When in 2004 Globe Telecoms of the Philippines launched its G-CASH product as a competitor to the productive money transfer launched in 2000 by Smart, the other mobile operator in the Philippines, it seemed crystal clear that it was only a matter of time just before mobile payments and mobile banking became a major part of the way in which poor people received financial services. The MicroSave-Microenterprise Access to Banking Services (MABS) M-Banking Conversation 2009 held in Manila, motivated some reflection on what has changed in ten years in the m-banking environment. This particular Briefing Note considers some of the essential developments.
Platform / Protocol Within the early days of mobile payments, 2 main issues concerned potential providers. Would there be coverage in the areas where the unbanked and possible users will be located? And what programs / communications could the mobile phones support? It turns out that they should have been more worried about business models, and customer value propositions.
The coverage issue has largely disappeared, at least for global system for cellular communication (GSM) services. Few would-be mobile payment service providers now appear concerned over coverage. In most lower income markets general packet radio stations services (GPRS) services are now offered and 3G has been launched or is anticipated. Network reliability might still cause concern, but is most likely no greater an obstacle to operations, than other infrastructure constraints routinely faced in remote areas (power cuts, bad roads etc). In fact in many countries the mobile communication networks have proved the most resilient in times of crisis. The evolution of the handset is more difficult to monitor, but is certainly changing rapidly. Three trends seem relevant. Figure one highlights the extent to which increasingly more phones are “enhanced” – by which we mean able to handle within the air application downloads using GPRS.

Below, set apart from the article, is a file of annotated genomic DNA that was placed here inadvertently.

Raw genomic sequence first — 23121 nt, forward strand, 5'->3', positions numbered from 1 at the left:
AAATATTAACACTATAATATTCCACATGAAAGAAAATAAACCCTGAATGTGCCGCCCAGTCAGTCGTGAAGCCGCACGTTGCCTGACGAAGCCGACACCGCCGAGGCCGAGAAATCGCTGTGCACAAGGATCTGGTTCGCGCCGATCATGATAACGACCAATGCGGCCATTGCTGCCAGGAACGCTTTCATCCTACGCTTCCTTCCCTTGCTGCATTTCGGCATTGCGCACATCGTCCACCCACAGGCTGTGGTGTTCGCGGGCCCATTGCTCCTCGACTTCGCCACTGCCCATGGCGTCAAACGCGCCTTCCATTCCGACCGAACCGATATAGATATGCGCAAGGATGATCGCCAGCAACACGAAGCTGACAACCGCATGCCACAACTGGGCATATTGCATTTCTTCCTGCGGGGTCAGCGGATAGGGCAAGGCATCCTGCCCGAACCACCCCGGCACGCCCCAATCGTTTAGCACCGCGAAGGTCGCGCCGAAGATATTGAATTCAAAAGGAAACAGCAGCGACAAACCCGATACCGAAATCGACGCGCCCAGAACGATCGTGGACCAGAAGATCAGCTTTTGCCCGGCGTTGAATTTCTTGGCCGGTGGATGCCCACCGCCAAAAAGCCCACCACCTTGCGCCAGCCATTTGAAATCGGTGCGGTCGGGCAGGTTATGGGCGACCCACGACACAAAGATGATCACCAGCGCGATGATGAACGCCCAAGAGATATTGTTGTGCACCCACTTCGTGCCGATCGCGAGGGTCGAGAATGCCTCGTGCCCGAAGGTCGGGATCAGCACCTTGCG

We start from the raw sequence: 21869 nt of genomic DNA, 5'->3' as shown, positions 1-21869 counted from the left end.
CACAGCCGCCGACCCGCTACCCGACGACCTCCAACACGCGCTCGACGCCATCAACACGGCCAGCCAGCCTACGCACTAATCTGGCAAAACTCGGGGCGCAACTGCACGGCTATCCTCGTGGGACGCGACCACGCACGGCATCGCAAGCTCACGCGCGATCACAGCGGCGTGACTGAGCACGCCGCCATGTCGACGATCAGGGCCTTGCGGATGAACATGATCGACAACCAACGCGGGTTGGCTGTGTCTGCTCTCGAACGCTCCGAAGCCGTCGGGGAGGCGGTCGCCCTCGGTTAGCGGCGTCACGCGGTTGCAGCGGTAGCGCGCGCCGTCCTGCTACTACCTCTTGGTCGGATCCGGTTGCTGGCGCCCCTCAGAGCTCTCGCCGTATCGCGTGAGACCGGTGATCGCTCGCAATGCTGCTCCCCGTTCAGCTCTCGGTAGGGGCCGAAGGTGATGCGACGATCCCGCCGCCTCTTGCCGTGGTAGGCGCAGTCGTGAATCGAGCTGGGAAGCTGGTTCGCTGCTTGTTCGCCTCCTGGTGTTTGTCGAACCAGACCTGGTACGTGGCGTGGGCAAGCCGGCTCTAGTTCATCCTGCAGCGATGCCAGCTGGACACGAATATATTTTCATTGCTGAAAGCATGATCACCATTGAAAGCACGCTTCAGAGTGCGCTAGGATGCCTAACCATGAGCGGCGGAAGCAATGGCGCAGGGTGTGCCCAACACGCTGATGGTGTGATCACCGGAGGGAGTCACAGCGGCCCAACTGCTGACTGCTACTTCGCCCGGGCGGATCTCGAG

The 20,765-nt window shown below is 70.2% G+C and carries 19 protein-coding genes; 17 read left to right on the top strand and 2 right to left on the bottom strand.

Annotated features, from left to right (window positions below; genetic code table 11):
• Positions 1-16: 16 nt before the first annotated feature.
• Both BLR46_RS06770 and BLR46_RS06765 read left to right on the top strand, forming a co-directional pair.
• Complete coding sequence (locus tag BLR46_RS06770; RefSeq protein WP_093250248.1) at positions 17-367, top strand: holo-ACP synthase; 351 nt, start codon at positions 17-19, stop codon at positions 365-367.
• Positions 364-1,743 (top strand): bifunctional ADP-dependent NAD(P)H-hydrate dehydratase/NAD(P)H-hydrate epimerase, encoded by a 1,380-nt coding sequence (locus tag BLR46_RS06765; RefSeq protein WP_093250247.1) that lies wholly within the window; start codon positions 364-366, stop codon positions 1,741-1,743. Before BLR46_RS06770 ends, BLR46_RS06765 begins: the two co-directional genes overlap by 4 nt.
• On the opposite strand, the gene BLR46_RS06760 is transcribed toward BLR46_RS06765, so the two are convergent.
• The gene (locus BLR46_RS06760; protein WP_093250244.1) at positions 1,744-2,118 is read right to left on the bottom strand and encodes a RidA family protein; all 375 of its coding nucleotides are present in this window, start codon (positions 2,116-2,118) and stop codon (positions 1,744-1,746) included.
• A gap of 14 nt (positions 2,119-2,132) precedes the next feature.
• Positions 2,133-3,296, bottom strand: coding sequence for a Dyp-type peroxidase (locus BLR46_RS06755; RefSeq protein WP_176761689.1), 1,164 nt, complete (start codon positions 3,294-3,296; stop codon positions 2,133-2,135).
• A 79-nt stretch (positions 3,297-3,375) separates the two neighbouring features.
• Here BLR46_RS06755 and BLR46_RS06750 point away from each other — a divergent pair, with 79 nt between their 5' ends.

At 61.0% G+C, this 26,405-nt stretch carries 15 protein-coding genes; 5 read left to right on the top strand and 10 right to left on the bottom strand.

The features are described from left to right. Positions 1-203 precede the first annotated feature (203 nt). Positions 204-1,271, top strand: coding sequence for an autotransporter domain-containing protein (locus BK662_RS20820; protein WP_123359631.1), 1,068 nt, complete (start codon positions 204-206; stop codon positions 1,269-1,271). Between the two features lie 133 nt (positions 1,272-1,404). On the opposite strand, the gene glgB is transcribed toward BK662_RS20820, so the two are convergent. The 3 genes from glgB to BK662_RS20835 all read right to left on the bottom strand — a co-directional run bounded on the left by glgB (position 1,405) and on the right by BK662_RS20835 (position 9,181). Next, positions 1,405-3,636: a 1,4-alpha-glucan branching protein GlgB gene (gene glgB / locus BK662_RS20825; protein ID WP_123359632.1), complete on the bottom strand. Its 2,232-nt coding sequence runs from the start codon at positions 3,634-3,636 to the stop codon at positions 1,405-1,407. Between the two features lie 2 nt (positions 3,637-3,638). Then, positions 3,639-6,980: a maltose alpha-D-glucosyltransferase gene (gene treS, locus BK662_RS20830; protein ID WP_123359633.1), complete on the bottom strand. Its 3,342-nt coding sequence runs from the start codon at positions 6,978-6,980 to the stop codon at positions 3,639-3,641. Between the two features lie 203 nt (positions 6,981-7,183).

One of the main concerns ten years ago was the hassle factor experienced when clients needed to download an application using customer identity module (SIM) toolkit. In fact most early solutions requiring menu downloads or for customers to remember long “strings of numeric codes” were not commercially successful, and created an asymmetry between the segments targeted and reached. Although targeting the unbanked, it was largely the banked plus literate who were able to manage the download process and the unbanked need dedicated assistance and support to handle this process which dramatically increased the expenses of launching a service. With more modern handsets, a dramatic fall in the costs of handsets, java applications, GPRS services (and an increasingly technologically-aware market) these issues seem largely to have been resolved for many users. Of the same concern was the capacity of the SIM cards issued by mobile workers to handle the additional applications. Although small data is available it seems that most networks have successfully migrated most customers to 64k SIM cards in the normal course of business, thus eliminating the constraint and also eliminating the need for customers to complete a potentially confusing SIM swap to avail of a mobile payment service.